His incompetent handling of protests has alienated even the military leadership (from which he comes) and his own Hashid tribe, suggesting he will leave power with little control over what follows him. Given the country's tribal structure, the widespread distribution of arms, the Sunni-Shi'i divide, the mountainous terrain, and impeding drought, an Islamist-tinged anarchy (as in Afghanistan) looms as a likely outcome.
In Libya, Syria, and Yemen – but less so in Egypt – Islamists have opportunities significantly to expand their power. How well will the former Muslim inhabiting the White House,* so adamant about "mutual respect" in U.S. relations with Muslims, protect Western interests against this threat?
Mr. Pipes is director of the Middle East Forum and Taube distinguished visiting fellow at the Hoover Institution of Stanford University.
April 2, 2011 update: I wrote above that "for now, it's business as usual in Egypt" and the Washington Post confirms this in an article today, "Egypt's military keeping repressive practices in place." Excerpts:
Egypt's armed forces have detained and tried thousands of people since taking control of the country this year, according to human rights and legal activists, who see it as a sign that the toppling of a president was just the start of Egyptians' battle for democracy. In the weeks that followed President Hosni Mubarak's ouster Feb. 11, they say, the country's security agencies have been weakened, but the military has continued many of its repressive practices and a hated emergency law that allows random arrests is still in place.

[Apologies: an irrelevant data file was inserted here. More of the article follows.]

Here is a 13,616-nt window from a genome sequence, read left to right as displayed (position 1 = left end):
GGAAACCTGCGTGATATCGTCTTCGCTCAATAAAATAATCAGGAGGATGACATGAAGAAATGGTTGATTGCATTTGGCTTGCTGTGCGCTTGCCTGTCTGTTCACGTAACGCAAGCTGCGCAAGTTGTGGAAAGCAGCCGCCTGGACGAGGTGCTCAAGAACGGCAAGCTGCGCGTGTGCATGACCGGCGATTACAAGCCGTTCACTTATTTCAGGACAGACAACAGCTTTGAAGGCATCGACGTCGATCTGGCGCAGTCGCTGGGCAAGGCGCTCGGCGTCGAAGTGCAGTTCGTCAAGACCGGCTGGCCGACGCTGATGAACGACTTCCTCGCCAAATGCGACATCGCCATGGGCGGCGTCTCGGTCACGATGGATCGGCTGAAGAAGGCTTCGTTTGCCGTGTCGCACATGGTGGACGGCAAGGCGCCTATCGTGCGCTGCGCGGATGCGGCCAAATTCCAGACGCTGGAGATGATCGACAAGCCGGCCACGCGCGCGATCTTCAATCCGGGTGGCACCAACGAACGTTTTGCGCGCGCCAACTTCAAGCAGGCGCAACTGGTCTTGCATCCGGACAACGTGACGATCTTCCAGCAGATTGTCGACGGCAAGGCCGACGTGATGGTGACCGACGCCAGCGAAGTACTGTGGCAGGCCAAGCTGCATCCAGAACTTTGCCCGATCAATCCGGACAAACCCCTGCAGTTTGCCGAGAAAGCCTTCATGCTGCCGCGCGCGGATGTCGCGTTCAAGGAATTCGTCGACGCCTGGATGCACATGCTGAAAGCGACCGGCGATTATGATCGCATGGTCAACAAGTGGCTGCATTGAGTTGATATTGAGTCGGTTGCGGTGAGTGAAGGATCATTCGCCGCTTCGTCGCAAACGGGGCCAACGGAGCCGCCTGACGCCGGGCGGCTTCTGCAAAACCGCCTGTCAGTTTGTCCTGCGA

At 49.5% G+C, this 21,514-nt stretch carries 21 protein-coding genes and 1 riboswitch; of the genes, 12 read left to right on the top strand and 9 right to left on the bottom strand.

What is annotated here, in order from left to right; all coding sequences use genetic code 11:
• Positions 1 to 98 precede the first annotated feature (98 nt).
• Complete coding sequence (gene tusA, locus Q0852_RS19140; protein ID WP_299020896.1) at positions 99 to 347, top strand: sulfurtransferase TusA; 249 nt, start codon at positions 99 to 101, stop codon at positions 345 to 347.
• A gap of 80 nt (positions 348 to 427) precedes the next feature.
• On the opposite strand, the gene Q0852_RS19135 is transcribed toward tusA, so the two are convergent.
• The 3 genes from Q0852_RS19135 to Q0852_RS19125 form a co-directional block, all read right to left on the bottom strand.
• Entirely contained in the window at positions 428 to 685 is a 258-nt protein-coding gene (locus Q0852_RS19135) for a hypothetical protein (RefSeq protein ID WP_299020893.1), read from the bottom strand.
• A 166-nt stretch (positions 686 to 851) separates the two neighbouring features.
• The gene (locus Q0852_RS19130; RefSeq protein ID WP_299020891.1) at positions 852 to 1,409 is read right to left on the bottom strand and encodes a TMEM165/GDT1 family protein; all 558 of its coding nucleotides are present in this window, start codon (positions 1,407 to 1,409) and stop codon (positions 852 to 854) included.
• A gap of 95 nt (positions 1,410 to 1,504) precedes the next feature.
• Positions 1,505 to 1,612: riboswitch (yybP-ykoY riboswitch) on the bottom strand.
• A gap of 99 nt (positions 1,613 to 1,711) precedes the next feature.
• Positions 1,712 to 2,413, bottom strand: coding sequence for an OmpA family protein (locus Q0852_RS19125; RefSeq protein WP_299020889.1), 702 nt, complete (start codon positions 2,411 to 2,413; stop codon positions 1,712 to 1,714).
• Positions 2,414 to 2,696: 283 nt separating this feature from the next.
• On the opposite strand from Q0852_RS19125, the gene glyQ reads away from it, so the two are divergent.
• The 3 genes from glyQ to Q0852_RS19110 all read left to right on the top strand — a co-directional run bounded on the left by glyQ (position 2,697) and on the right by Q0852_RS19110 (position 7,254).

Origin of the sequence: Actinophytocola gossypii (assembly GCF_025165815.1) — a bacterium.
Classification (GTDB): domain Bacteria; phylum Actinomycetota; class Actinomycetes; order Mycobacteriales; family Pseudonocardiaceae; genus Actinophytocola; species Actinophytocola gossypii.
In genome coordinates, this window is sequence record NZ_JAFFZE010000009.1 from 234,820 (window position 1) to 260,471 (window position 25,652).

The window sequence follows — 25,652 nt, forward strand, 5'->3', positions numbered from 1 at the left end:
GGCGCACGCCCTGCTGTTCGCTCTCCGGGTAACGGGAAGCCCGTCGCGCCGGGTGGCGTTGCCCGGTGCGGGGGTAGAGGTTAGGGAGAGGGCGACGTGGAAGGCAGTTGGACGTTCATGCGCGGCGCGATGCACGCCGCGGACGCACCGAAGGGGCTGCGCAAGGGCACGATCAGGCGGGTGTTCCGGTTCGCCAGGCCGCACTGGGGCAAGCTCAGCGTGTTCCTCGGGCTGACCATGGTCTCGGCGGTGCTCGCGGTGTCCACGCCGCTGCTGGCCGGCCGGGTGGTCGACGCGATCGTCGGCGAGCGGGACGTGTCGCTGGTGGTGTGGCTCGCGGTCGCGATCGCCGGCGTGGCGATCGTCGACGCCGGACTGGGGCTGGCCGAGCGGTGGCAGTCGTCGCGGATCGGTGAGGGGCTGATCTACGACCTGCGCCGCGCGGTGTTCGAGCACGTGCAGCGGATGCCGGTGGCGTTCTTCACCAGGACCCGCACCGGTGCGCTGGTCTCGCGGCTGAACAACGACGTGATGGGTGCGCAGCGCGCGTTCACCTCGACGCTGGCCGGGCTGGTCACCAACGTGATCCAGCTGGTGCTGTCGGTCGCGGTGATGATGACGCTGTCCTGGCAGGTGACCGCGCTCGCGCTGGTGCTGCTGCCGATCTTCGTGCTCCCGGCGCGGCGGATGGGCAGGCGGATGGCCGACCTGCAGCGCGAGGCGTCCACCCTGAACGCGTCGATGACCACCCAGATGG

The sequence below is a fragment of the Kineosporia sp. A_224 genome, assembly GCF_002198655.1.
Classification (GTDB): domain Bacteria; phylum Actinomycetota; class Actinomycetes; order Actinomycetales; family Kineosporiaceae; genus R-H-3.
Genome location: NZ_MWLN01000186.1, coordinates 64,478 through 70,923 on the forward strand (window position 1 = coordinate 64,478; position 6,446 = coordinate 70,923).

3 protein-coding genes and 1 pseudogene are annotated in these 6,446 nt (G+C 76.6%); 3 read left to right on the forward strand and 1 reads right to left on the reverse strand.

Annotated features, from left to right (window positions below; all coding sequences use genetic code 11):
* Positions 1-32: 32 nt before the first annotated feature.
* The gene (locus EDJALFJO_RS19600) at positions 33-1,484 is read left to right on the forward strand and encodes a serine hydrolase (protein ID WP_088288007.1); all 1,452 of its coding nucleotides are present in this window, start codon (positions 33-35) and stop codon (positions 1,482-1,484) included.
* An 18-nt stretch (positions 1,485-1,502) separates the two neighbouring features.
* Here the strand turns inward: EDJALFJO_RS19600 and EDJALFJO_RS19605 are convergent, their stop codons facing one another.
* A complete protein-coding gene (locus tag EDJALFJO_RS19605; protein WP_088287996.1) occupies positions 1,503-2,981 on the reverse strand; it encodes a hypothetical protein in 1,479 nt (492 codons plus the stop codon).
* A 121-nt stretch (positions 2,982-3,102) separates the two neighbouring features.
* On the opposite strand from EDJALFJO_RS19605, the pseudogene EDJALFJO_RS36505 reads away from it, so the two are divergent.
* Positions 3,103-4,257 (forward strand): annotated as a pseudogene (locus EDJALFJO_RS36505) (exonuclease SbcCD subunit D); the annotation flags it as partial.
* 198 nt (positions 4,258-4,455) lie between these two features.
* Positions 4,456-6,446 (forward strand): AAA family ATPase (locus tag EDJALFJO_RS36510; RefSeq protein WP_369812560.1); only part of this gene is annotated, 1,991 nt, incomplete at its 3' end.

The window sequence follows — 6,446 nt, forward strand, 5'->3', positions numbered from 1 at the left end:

"We have another battle ahead with the army," said Mona Seif, an activist with the Hisham Mubarak Law Center, a legal firm that works in the human rights field. "The army has a big part of it still loyal to the old regime. They have economic interests in the old system. They won't let go of that easily." ... Far from shepherding Egypt to democracy, activists say, the military is governing according to decrees similar to those relied on by Mubarak.
April 6, 2011 update:The military leadership insists that it's business-as-usual. From an Associated Press story, "Egypt's military says no to extremists taking over":
Egypt's ruling generals said in comments published Tuesday they would not allow extremist groups to take over the country and that they prefer to see a moderate religious ideology prevail in the mainly Muslim nation. The comments by three members of the ruling Supreme Council of the Armed Forces appeared designed to calm growing fears that militant Islamic groups now operating openly will try to impose their strict interpretation of Islam on Egypt. They also appeared to serve as a warning to militant groups against taking advantage of the country's precarious security and the freedoms allowed after the February ouster of longtime leader Hosni Mubarak to break the law.